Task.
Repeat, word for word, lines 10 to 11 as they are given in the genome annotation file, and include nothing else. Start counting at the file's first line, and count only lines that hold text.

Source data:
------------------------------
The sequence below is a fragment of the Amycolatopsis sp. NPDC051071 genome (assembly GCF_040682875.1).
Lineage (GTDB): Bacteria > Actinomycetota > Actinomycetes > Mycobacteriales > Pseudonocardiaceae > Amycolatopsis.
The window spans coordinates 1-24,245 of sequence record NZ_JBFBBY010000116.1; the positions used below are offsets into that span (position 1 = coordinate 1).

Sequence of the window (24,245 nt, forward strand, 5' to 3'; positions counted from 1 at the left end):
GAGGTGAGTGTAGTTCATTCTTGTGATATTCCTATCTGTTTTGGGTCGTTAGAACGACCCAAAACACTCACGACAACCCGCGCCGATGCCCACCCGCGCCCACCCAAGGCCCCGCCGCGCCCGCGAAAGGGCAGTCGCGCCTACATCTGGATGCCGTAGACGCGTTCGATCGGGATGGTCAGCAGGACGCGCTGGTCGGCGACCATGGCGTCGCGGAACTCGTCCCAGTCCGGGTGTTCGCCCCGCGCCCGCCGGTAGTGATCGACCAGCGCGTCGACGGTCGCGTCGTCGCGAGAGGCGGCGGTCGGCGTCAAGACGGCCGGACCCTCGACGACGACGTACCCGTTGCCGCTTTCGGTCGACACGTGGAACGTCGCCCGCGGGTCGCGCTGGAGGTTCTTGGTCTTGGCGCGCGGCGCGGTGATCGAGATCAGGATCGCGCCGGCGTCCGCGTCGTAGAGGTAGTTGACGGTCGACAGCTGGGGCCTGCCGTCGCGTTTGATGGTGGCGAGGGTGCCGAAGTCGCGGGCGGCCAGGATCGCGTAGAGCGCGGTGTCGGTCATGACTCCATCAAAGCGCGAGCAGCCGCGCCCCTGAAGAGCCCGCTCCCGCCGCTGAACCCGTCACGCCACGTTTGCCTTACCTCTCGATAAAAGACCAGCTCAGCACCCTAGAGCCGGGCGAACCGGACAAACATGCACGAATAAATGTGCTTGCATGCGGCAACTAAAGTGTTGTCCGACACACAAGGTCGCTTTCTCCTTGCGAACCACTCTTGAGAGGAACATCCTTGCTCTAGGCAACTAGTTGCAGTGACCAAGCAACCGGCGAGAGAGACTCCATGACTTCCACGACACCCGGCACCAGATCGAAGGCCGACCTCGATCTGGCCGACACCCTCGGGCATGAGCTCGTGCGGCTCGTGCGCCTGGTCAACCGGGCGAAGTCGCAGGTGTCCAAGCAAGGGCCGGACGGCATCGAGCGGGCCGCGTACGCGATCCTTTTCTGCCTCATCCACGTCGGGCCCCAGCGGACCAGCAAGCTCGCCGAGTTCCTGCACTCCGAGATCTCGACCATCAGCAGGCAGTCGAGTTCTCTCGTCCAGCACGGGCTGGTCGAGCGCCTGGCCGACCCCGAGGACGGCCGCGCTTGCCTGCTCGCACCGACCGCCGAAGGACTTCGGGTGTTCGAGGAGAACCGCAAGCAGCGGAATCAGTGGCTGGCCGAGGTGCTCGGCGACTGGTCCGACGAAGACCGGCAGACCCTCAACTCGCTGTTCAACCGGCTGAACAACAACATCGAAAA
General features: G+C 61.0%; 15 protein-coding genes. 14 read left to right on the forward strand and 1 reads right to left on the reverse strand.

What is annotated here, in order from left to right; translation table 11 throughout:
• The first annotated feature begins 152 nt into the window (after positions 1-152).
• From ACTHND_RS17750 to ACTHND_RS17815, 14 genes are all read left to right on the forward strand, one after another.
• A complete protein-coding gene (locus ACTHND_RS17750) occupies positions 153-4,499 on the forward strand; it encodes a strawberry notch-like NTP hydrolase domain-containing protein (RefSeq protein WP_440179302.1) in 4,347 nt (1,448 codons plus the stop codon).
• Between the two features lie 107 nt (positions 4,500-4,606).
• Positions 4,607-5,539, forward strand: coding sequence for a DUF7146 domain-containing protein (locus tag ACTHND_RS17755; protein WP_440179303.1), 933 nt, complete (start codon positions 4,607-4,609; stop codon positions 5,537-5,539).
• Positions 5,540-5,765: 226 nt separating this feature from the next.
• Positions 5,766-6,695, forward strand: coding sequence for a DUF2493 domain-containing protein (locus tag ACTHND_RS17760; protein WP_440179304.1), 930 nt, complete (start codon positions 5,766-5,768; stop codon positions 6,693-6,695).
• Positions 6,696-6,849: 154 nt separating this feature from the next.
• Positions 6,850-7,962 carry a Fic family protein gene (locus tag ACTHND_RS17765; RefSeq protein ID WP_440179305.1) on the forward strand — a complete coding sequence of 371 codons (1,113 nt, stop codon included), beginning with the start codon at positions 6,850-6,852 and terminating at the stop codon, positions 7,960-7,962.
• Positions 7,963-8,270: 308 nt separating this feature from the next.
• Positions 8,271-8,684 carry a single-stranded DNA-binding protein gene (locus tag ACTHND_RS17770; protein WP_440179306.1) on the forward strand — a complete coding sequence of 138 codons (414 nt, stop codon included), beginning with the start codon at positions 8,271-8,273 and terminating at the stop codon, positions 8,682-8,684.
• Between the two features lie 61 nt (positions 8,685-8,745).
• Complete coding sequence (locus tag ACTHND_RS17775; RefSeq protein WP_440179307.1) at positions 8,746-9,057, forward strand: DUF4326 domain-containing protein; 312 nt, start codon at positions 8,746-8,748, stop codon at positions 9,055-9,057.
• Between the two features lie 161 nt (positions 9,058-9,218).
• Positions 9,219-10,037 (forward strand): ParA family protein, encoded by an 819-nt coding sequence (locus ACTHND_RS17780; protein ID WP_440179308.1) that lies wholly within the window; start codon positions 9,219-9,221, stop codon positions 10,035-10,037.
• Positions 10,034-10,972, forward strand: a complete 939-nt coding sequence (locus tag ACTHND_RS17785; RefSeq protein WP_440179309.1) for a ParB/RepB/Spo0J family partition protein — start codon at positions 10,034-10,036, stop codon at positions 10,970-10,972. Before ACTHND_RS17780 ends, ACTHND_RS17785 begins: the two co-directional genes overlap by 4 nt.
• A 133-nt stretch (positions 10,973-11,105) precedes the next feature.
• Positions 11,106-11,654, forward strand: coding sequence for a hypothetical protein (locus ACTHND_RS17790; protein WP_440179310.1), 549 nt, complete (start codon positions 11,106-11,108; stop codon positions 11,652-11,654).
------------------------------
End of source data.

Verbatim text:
• A complete protein-coding gene (locus ACTHND_RS17750) occupies positions 153-4,499 on the forward strand; it encodes a strawberry notch-like NTP hydrolase domain-containing protein (RefSeq protein WP_440179302.1) in 4,347 nt (1,448 codons plus the stop codon).
• Between the two features lie 107 nt (positions 4,500-4,606).